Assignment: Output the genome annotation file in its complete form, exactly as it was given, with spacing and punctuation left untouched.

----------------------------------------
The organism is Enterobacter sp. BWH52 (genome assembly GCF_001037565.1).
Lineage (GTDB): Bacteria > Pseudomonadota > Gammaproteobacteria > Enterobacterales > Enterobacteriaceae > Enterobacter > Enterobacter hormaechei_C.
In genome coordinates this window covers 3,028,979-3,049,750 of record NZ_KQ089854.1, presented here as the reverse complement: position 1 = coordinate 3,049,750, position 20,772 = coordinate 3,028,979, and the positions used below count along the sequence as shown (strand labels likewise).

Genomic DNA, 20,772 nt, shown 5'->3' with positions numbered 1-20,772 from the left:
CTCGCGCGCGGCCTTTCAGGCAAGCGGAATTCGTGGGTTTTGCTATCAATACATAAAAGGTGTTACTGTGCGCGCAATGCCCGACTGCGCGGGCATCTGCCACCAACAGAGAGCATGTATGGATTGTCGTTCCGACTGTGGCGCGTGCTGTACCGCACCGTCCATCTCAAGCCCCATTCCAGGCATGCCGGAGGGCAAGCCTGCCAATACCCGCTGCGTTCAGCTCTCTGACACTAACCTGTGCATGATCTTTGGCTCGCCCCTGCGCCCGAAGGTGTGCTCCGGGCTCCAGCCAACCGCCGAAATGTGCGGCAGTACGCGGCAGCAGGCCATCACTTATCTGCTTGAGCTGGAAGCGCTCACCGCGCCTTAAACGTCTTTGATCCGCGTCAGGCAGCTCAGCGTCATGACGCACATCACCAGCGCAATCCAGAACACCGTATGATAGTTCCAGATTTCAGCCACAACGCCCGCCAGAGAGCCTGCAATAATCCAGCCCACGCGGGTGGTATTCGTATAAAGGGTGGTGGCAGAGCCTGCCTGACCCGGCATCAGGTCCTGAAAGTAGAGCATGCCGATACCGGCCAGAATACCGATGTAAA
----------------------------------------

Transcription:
The organism is Enterobacter sp. BWH52 (genome assembly GCF_001037565.1).
Lineage (GTDB): Bacteria > Pseudomonadota > Gammaproteobacteria > Enterobacterales > Enterobacteriaceae > Enterobacter > Enterobacter hormaechei_C.
In genome coordinates this window covers 3,028,979-3,049,750 of record NZ_KQ089854.1, presented here as the reverse complement: position 1 = coordinate 3,049,750, position 20,772 = coordinate 3,028,979, and the positions used below count along the sequence as shown (strand labels likewise).

Genomic DNA, 20,772 nt, shown 5'->3' with positions numbered 1-20,772 from the left:
CTCGCGCGCGGCCTTTCAGGCAAGCGGAATTCGTGGGTTTTGCTATCAATACATAAAAGGTGTTACTGTGCGCGCAATGCCCGACTGCGCGGGCATCTGCCACCAACAGAGAGCATGTATGGATTGTCGTTCCGACTGTGGCGCGTGCTGTACCGCACCGTCCATCTCAAGCCCCATTCCAGGCATGCCGGAGGGCAAGCCTGCCAATACCCGCTGCGTTCAGCTCTCTGACACTAACCTGTGCATGATCTTTGGCTCGCCCCTGCGCCCGAAGGTGTGCTCCGGGCTCCAGCCAACCGCCGAAATGTGCGGCAGTACGCGGCAGCAGGCCATCACTTATCTGCTTGAGCTGGAAGCGCTCACCGCGCCTTAAACGTCTTTGATCCGCGTCAGGCAGCTCAGCGTCATGACGCACATCACCAGCGCAATCCAGAACACCGTATGATAGTTCCAGATTTCAGCCACAACGCCCGCCAGAGAGCCTGCAATAATCCAGCCCACGCGGGTGGTATTCGTATAAAGGGTGGTGGCAGAGCCTGCCTGACCCGGCATCAGGTCCTGAAAGTAGAGCATGCCGATACCGGCCAGAATACCGATGTAAA